As we glide towards Christmas and the final days of 2020, our deep need for peace and goodwill is certainly evident.
Today, in that vein, I’m reprising five Christmas stories I’ve loved over the years, all of which highlight lovingkindness, community, and neighborliness.
I hope you find this stay-at-home time
a golden opportunity for lots of snuggly stories!
Finding Christmas, by Lezlie Evans, illustrated by Yee Von Chan
published in 2017 by Albert Whitman and Company
Hare, Squirrel, and Mouse are happy housemates. The air in their snug burrow is festive with tree-decorating and hazelnut cookie baking. There’s just a wee bit of shopping left before the celebrations can begin.
Suddenly an emergency presents itself in the form of a swallow, sick, collapsed in the snow, who needs tender nursing to survive. One at a time, the gifts these friends secretly bought for one another are urgently needed to treat their ailing guest. These sacrifices prove to be the truest display of Christmas in this heartwarming story. Ages 3 and up.
Christmas Eve at the Mellops, written and illustrated by Tomi Ungerer
republished in 2011 by Phaidon Press
The Mellops are an adventuresome family of pigs — Father, Mother, and their four sons, Casimir, Isidor, Felix and Ferdinand.
Each of the boys secretly sets out to surprise the family by bringing home a Christmas tree. The result is a houseful of trees and a lot of tears. Father wisely suggests they bring their trees to some needy orphans. When they get there, however, the orphanage already has one. They go on to visit the hospital, jail, and soldiers in their barracks, eagerly looking for someone to help, but everyone already has a tree. The Mellop brothers droop with sadness.
Just when they’ve given up hope, they discover a small, weeping pig who introduces them to an entire apartment house full of folks in desperate situations. Not only are the brothers able to find homes for their trees, they are able to pitch in and help in many other ways, bringing Christmas to every room in the house. Which makes them very, very happy.
Back home, the Mellops celebrate their own Christmas, topping it off with Mother’s beautiful plum cream cake, a magnificent concoction that makes its way into every Mellop story. A Swanson favorite, for ages 4 and up.
The Christmas Eve Ghost, written and illustrated by Shirley Hughes
published in 2010 by Candlewick
It’s 1930. Bronwen and Dylan have just moved from Wales to Liverpool with their Mam after their Da was killed in a mining accident. Next door live the O’Rileys — Mr. and Mrs. and their two strapping boys. Mam has told her children never to speak to them. Bronwen wonders why. They do go to a different church, not at all like the Chapel where they go on Sundays. This seems to be the sticking point for Mam. She’s very stern when the subject comes up.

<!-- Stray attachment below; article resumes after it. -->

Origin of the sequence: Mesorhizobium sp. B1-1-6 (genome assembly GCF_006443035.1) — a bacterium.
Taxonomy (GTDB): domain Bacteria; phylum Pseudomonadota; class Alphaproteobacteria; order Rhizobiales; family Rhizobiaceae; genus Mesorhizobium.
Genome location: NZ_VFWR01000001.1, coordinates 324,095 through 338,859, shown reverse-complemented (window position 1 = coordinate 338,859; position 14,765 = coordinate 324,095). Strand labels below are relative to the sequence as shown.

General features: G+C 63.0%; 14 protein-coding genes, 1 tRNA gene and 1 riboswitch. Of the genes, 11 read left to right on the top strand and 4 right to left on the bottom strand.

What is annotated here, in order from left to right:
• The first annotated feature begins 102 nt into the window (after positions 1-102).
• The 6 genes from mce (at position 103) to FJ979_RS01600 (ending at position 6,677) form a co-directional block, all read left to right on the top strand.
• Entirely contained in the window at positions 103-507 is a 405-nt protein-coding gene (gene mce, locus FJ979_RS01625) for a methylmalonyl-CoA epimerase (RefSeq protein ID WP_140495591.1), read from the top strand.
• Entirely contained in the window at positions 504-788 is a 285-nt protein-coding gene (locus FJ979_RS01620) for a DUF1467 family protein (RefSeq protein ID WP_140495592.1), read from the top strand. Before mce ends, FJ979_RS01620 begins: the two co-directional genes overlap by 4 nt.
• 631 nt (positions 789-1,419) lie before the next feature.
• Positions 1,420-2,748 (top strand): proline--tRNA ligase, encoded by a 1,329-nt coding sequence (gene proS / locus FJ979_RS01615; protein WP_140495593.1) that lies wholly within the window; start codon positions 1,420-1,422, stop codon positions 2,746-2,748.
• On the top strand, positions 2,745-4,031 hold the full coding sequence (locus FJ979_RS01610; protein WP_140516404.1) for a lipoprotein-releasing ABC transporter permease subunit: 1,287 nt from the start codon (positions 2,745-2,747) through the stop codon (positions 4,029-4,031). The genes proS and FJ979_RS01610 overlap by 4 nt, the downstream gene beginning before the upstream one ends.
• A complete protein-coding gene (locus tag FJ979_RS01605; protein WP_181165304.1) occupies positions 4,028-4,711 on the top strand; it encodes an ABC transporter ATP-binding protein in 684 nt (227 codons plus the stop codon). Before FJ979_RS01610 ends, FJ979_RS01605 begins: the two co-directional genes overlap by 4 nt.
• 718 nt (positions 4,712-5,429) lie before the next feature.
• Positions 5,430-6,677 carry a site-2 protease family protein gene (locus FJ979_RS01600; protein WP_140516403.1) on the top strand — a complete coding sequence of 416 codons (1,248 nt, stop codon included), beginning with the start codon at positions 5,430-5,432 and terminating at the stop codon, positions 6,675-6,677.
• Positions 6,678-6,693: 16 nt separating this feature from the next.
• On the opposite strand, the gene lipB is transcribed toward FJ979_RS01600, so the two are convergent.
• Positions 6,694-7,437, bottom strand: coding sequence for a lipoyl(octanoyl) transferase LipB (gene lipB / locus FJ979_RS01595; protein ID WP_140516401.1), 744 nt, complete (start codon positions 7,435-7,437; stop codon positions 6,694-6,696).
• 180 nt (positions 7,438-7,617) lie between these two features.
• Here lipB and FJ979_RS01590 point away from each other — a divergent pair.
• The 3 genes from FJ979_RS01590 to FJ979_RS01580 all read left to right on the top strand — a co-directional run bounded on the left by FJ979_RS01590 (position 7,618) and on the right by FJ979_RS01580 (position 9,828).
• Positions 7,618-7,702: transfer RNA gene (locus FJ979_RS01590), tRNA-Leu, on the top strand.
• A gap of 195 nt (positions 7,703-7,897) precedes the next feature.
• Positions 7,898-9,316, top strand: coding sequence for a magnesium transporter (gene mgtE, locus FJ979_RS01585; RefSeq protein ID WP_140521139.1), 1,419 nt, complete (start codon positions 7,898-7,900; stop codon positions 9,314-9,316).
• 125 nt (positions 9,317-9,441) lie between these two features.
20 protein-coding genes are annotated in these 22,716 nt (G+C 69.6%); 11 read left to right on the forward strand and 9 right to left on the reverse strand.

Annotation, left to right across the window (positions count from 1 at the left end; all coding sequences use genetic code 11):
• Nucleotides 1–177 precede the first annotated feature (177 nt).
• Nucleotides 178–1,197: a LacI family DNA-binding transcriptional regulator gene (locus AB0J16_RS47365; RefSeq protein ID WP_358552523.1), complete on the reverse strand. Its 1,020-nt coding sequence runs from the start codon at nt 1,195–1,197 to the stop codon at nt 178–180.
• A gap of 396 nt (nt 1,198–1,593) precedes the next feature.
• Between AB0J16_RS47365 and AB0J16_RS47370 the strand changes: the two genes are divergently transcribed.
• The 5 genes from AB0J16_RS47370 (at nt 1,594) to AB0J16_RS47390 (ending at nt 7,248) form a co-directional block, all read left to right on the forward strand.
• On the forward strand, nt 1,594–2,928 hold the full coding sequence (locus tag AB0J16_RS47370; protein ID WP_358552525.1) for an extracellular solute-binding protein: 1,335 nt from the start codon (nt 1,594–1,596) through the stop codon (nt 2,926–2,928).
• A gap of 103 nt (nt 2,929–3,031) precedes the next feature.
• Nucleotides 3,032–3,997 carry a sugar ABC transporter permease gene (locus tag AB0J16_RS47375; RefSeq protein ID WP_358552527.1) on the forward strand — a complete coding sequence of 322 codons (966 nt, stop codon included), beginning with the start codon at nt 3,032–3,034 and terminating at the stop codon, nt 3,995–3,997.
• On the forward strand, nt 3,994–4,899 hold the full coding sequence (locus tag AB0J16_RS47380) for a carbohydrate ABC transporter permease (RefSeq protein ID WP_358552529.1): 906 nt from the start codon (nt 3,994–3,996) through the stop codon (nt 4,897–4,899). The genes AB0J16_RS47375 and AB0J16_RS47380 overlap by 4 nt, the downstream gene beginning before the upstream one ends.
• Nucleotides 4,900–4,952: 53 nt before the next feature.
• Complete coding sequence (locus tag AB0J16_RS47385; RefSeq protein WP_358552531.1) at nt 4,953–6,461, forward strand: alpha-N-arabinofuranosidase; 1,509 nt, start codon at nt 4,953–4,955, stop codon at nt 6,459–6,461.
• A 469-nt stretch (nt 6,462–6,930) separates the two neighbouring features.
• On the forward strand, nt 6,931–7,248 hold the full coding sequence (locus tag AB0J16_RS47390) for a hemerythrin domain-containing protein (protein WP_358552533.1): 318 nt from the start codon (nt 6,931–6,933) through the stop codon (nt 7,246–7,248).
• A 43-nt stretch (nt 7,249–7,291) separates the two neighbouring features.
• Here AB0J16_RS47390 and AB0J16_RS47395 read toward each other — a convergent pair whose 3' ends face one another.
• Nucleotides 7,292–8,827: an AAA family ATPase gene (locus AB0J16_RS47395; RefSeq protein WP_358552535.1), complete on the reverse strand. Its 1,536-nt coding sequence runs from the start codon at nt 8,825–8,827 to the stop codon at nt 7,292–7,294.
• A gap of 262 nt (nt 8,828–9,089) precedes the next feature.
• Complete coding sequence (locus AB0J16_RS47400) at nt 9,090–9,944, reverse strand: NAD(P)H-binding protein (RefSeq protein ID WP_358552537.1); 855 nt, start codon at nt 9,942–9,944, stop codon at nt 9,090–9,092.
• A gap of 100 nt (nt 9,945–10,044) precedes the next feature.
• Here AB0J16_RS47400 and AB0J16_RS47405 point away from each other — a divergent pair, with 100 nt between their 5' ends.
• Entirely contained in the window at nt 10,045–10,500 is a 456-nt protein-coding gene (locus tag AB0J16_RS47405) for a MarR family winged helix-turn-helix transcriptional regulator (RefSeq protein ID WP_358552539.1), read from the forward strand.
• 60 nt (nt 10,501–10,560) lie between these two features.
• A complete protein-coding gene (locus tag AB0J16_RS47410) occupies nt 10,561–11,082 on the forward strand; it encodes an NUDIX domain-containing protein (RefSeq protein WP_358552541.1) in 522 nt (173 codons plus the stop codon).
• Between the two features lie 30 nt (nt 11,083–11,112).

However — on Christmas Eve Mam leaves the children home alone to do a last bit of shopping when a terrible knocking, plonking noise scares the bejeebers out of the children! They’re certain it’s a horrid ghostie! Skedaddling out of the house, they run straight into Mrs. O’Riley and soon not only is the mysterious sound discovered, but a new friendship has blossomed.
Marvelous watercolors depict Depression-era Liverpool and bring this lovely collection of folks to life. An endearing beckoning to friendship across the divide for ages 4 and up.
Mr. Putter and Tabby Bake the Cake, by Cynthia Rylant, illustrated by Arthur Howard
published in 1994 by HMH Books for Young Readers
Dear Mr. Putter loves to give Christmas presents, but it’s quite tricky to come up with the perfect gift for his best friend and neighbor, Mrs.Teaberry. She has such unusual tastes. For one thing, she loves fruitcake. Simply gobbles the stuff every December. Mr. Putter thinks this is a bit concerning. He is a little suspicious of fruitcake, it seems. So, he decides to bake her an out-of-this-world, delectable cake. One that’s light and airy and delicious. Not heavy as a brick.
Of course, things do not always go as planned, and the hilarious misadventures of Mr. Putter’s baking project are one of those things! Happily, though, Mrs. Teaberry is as good a friend as anyone could hope for, and between the two of them, Christmas turns out very merry. It’s an easy-reader but also makes a jolly read-aloud for ages 3 and up.
The Family Under the Bridge, by Natalie Savage Carlson, illustrated by Garth Williams
first published in 1958; reprint 1989 by Harper Collins
If you’re looking for a holiday read-aloud, this one is a favorite of mine.
Unattached, responsible for no one but himself, Armand is a happy, old Parisian tramp who enjoys many friends and glories in his carefree life. He is not on the lookout for a settled home, but for adventure. Above all, Armand wants to avoid children. Starlings, he calls them. “Witless, twittering, little pests.” His dear friend, Mireli, accuses him of being afraid of children. “You’re afraid the sly little things will steal your heart if they find out you have one,” she says.
Thus on this cold December day when Armand meets three, ragged children sheltering under a bridge, he feels decidedly grumpy. He wants nothing to do with them. Yet the Calcet children aren’t afraid of Armand’s gruff exterior. Before he knows what’s happening these children have indeed wormed their way into his heart and Armand is working overtime to help make their Christmas wish for a home of their own come true.
This 1959 Newbery Honor title spills over with humor and heart and as a bonus it’s illustrated by the one-and-only Garth Williams. Read it aloud to ages 6 and up.
Wishing you hearts healed with peace and opportunities to spread kindness this holiday season!
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